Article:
Guernsey: Understanding Sharia’a Compliant Trusts….In Guernsey And Beyond

Last Updated: 28 May 2009
Article by Gavin Ferguson

Most Read Contributor in Guernsey, September 2018

Originally supplied by Ozannes and published on www.mebankers.net

Sharia'a compliant trusts have seen a recent increase in popularity, evidenced by the creation of trusts laws in both Dubai and Bahrain in 2007, although offshore jurisdictions such as Guernsey continue to be a popular choice for creating and administering Sharia'a compliant trusts. This is due to a number of reasons including Guernsey's history and experience as a trust jurisdiction and Guernsey's state of the art Trusts law.

To understand and appreciate the use of Sharia'a compliant trusts, one must first understand what the Sharia'a is. The Sharia'a is the divine law of Islam as derived from the Quran and Sunnah1 and also Qiyaas and Ijma2. It is not a code of law like English law for example, but rather a set of rules which govern how Muslims (followers of Islam) conduct their daily lives.

The Sharia'a encourages investment and increasing wealth, provided this is carried out in a Sharia'a compliant manner i.e. accords to the following three principles:-

  1. Charitable principles - A certain amount of wealth is passed to charity;
  2. Substantive principles – One does not invest in Haram (prohibited) investments3; and
  3. Procedural principles – The investment does not involve Riba4 (interest/excess), Gharar (uncertainty), Maysir (speculation) and does not infringe forcedheirship rights5.

Whilst "the trust" is a concept developed by the English Courts of Equity that dates back to the time of the crusades, having perhaps been inspired by the Roman fideicommissum6, there is a concept under Islamic law known as the "waqf" which has many similarities to a trust which dates back to at least the 10th century. In essence the Waqf was either a family or charitable endowment of property, created by a donor for use by designated beneficiaries and administered by trustees who in turn were under the supervision of a local judge.

With the Islamic Finance Industry consisting of any where between $500billion - $1 trillion and a growth rate of approximately 15-20% per annum, it is clear that there are a large number of wealthy Muslims who wish their business activities to be conducted in a Sharia'a compliant manner. Many of these Middle Eastern persons are becoming increasingly interested in the use of trusts as a means of asset protection and ensuring family wealth remains available for the benefit of future generations. However, such trusts will need to adhere to the Sharia'a.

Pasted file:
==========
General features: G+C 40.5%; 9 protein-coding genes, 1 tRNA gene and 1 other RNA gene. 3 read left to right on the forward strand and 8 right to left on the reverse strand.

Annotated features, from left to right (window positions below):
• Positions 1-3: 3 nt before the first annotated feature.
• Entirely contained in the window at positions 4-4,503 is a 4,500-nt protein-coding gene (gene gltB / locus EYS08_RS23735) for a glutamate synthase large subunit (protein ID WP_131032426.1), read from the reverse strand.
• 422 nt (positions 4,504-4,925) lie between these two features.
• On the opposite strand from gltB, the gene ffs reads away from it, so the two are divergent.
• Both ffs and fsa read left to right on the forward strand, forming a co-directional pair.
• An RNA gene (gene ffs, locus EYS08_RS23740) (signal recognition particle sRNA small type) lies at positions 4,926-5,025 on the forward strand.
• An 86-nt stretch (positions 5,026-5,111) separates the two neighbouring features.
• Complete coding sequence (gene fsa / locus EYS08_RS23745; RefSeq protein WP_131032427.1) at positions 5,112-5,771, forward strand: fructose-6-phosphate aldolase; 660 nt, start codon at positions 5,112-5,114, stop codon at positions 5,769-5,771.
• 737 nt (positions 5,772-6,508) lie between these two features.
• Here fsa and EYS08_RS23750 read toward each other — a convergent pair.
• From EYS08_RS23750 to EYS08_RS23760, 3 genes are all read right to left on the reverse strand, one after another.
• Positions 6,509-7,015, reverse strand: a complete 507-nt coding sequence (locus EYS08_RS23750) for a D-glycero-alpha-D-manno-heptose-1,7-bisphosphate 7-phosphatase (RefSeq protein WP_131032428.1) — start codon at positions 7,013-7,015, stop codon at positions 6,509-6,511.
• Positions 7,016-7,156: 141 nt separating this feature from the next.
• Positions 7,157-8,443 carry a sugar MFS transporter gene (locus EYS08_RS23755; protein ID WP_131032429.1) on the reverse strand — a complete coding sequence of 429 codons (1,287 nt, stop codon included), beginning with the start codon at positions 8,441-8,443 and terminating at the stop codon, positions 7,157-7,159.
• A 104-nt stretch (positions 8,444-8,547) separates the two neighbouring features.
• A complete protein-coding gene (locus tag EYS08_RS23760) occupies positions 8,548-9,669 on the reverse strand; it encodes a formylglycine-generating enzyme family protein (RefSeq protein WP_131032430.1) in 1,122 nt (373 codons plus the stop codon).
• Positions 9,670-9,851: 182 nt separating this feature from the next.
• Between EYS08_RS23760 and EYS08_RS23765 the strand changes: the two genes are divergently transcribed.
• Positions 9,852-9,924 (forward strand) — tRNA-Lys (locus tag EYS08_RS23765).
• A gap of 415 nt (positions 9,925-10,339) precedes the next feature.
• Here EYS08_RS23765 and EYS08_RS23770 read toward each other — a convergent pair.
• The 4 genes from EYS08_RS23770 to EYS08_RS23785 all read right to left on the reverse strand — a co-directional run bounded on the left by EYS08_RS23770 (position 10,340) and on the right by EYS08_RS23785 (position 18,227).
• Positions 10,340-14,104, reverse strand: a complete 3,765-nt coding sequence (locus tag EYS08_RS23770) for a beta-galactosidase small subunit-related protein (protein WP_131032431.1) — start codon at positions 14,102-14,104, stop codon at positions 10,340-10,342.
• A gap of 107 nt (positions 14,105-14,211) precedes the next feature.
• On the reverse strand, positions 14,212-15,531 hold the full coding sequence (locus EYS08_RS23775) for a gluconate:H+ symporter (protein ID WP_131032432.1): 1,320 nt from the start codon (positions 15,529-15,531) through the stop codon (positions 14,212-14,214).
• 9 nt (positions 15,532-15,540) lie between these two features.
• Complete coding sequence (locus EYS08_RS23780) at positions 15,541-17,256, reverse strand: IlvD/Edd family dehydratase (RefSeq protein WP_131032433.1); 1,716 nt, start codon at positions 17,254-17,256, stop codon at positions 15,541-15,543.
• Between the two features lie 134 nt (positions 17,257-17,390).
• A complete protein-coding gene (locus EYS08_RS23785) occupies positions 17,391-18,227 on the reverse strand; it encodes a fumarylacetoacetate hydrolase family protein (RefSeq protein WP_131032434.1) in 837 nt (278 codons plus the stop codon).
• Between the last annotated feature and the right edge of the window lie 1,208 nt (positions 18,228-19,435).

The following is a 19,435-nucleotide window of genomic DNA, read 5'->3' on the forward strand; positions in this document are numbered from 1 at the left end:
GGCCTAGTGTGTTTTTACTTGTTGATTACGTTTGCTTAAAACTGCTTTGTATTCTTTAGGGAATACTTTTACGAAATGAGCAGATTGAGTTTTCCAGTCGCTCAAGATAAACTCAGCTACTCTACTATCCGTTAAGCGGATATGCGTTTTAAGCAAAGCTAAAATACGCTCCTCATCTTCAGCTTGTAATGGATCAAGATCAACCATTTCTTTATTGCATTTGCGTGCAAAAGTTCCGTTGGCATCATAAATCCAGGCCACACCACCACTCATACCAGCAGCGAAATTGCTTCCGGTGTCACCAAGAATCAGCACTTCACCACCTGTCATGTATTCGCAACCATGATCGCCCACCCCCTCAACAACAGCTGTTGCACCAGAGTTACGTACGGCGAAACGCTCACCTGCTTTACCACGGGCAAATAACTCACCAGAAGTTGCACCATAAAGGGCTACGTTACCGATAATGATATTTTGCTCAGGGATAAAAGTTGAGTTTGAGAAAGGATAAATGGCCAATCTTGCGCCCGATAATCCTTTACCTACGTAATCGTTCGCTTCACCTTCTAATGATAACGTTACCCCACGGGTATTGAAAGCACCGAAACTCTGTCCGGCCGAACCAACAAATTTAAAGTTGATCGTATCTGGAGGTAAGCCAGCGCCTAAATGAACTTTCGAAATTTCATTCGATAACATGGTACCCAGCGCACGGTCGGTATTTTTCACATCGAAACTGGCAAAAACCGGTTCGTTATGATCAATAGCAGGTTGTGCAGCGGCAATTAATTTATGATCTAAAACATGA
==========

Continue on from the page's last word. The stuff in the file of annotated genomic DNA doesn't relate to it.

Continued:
For a trust to be Sharia'a compliant, one must comply with the principles highlighted above and in particular, focus upon (1) the restrictions on investment and (2) the Islamic rules of inheritance:-

1. Trust investments – Ensuring the trust fund is not invested in Halal investments

Although a trust instrument usually contains very wide powers of investment, it could be drafted so as to restrict investments to those that are Halal (acceptable under Sharia'a law). With regard to choosing investments for a trust, in the absence of an investment trust committee with expertise in Sharia'a investments, trustees will often employ the services of investment managers who in turn will employ the services of Sharia'a Scholars to advise on compliant investments. In addition to checking the investment to be held directly, the underlying business/activity of the investment also needs to be screened, for example, a holding of shares in a hotel is Sharia'a compliant, but not if the hotel operates a casino, sells alcohol, hires it out for wine tasting etc. Likewise the holding of land or buildings should be Sharia'a compliant, but not where tenants are engaged in activities that are prohibited such as running a brothel or selling pork. Whilst an investment trust committee may be suitable for some trusts, the use of protectors is common in many Sharia'a compliant trusts. A protector can be a person or group of persons such as a family council, whose consent is required for certain specified actions by the trustees such as investment, distributions of trust assets and appointment of new trustees. The protector provides reassurance to the settlor and his family, particularly where the family have not had a prior relationship with the trustees7.